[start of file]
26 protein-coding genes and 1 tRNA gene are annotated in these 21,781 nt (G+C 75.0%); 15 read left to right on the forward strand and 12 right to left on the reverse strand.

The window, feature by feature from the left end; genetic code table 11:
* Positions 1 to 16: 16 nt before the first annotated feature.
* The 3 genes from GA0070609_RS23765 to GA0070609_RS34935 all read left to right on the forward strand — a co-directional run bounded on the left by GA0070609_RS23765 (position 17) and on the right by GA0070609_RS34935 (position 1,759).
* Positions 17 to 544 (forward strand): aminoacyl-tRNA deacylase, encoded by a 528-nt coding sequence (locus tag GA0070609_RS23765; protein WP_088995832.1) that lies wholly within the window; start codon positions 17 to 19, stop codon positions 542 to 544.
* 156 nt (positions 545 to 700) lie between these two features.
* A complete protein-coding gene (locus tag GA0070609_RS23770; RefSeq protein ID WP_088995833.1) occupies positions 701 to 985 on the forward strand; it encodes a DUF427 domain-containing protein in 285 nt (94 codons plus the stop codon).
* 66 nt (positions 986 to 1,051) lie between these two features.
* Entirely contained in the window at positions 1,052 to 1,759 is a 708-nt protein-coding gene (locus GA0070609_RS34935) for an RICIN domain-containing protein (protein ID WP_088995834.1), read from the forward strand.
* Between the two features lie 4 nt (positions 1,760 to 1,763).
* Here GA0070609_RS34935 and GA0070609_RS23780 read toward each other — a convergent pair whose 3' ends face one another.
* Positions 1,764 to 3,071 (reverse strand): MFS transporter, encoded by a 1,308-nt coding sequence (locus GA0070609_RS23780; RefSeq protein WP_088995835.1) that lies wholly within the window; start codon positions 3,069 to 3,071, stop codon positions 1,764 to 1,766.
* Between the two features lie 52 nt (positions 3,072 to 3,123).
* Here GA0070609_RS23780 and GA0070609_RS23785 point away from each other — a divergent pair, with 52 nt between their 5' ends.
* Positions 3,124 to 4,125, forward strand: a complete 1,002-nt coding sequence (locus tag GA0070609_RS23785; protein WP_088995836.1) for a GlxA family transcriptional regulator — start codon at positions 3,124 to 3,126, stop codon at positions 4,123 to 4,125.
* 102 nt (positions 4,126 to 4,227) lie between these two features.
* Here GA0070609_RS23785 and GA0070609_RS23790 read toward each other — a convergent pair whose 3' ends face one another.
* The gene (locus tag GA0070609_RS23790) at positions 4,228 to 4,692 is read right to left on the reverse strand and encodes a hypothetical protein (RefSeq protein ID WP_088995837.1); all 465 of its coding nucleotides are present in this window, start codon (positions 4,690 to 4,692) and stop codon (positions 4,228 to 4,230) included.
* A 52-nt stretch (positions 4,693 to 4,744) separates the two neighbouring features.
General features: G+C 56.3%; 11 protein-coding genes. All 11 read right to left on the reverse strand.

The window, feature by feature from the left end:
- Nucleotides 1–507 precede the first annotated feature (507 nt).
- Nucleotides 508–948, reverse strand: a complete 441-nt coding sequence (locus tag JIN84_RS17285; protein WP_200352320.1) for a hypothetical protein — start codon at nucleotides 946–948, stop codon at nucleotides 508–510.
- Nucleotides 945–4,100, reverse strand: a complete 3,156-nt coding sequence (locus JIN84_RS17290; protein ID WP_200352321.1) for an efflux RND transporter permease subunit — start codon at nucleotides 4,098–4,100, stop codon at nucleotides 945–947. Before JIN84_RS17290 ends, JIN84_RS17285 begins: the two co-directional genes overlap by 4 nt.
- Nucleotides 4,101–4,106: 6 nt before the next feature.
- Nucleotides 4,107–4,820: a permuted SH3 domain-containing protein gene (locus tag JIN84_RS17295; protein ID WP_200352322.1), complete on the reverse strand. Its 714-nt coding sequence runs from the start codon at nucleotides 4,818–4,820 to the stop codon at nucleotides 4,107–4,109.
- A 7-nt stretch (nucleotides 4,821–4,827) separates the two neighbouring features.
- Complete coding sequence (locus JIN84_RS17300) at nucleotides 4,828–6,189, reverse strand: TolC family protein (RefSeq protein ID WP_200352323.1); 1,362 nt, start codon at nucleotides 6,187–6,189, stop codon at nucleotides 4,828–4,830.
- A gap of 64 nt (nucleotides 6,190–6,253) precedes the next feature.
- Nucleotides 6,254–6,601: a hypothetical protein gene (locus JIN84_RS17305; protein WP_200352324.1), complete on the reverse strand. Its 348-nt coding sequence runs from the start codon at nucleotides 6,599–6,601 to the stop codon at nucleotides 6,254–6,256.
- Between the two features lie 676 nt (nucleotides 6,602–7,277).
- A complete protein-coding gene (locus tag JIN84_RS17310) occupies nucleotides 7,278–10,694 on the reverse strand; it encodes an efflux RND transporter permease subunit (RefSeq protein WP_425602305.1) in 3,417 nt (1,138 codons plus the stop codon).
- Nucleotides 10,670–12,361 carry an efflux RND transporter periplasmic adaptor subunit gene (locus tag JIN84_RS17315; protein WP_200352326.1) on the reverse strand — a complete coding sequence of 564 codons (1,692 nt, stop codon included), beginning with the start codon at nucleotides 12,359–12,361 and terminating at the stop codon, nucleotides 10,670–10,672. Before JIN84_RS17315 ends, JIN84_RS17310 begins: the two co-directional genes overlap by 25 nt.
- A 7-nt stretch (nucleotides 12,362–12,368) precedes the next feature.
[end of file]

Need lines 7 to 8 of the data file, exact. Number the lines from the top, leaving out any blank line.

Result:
* A complete protein-coding gene (locus tag GA0070609_RS23770; RefSeq protein ID WP_088995833.1) occupies positions 701 to 985 on the forward strand; it encodes a DUF427 domain-containing protein in 285 nt (94 codons plus the stop codon).
* 66 nt (positions 986 to 1,051) lie between these two features.